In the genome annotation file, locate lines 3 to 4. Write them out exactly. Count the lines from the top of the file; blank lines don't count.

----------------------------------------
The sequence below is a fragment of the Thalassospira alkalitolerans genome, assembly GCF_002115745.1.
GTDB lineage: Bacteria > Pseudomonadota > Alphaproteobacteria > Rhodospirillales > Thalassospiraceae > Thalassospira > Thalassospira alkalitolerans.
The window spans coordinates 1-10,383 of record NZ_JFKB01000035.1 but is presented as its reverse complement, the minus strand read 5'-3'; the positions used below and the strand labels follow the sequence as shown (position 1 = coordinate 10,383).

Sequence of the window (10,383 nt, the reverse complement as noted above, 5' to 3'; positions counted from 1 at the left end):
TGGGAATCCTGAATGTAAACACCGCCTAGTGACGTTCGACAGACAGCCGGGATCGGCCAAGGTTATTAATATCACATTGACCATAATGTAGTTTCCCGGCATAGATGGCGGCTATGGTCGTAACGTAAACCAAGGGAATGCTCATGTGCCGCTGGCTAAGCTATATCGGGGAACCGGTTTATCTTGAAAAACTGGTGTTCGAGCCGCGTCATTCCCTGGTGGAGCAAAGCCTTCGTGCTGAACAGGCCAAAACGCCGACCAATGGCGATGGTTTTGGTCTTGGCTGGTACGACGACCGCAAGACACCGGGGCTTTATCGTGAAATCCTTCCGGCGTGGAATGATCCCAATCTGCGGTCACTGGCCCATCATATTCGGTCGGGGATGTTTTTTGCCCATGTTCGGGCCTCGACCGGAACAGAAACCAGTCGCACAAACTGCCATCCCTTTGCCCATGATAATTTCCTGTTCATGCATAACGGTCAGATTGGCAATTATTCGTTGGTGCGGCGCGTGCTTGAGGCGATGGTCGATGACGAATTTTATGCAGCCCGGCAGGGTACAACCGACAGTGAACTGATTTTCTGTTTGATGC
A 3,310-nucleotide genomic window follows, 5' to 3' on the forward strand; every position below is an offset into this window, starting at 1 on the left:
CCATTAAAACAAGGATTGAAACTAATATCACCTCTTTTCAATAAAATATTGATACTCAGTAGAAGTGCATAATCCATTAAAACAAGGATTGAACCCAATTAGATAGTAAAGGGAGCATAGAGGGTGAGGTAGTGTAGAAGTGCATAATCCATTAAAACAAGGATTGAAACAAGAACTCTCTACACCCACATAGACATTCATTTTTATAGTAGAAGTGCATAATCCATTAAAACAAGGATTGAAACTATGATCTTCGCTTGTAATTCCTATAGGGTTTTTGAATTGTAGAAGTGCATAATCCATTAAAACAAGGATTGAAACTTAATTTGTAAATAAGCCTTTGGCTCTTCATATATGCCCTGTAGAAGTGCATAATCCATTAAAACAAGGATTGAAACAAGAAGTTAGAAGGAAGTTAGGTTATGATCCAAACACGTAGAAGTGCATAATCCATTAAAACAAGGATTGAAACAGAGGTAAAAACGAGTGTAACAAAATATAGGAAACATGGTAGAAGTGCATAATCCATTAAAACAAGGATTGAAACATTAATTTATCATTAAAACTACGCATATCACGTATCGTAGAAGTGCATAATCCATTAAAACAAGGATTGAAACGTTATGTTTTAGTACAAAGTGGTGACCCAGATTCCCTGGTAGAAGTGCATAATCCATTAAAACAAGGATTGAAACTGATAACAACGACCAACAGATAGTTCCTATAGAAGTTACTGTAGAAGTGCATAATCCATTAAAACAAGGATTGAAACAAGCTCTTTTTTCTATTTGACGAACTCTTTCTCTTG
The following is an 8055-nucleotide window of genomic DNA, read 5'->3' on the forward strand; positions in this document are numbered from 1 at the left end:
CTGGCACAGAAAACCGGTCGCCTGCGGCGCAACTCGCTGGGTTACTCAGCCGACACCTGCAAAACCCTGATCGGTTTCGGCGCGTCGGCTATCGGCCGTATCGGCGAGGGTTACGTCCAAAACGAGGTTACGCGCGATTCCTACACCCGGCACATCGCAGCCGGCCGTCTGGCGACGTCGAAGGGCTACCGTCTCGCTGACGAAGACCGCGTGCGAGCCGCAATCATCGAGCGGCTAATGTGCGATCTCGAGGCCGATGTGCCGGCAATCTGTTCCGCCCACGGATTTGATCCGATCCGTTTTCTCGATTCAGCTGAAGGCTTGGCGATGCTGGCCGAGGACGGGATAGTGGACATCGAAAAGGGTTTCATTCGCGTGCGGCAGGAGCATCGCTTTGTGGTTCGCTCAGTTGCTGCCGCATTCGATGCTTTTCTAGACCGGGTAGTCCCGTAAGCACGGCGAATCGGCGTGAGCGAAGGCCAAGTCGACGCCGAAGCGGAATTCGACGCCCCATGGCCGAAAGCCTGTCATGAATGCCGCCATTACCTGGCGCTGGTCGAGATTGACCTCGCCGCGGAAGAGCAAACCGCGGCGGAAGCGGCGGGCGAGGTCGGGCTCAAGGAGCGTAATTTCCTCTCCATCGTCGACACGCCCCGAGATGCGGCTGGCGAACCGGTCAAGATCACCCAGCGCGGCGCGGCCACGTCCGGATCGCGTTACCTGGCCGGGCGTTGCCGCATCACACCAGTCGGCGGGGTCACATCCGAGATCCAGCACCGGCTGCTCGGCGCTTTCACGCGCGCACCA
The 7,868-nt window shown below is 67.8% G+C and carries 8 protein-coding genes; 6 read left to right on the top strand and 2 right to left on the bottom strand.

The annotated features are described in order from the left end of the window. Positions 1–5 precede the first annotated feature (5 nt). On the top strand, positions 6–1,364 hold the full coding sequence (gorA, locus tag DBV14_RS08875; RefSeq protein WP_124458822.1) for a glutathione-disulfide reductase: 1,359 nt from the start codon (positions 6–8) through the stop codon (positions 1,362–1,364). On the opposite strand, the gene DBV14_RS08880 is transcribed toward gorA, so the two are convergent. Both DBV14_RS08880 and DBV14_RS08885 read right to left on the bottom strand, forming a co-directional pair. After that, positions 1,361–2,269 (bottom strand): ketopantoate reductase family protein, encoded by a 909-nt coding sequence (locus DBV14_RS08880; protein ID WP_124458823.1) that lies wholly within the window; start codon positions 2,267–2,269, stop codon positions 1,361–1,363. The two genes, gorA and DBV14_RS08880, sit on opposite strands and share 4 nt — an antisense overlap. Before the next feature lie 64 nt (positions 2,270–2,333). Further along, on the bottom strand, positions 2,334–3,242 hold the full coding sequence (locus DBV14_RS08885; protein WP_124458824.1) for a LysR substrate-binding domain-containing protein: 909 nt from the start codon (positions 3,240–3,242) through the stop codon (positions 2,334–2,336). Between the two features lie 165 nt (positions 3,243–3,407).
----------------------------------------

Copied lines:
The window spans coordinates 1-10,383 of record NZ_JFKB01000035.1 but is presented as its reverse complement, the minus strand read 5'-3'; the positions used below and the strand labels follow the sequence as shown (position 1 = coordinate 10,383).

Sequence of the window (10,383 nt, the reverse complement as noted above, 5' to 3'; positions counted from 1 at the left end):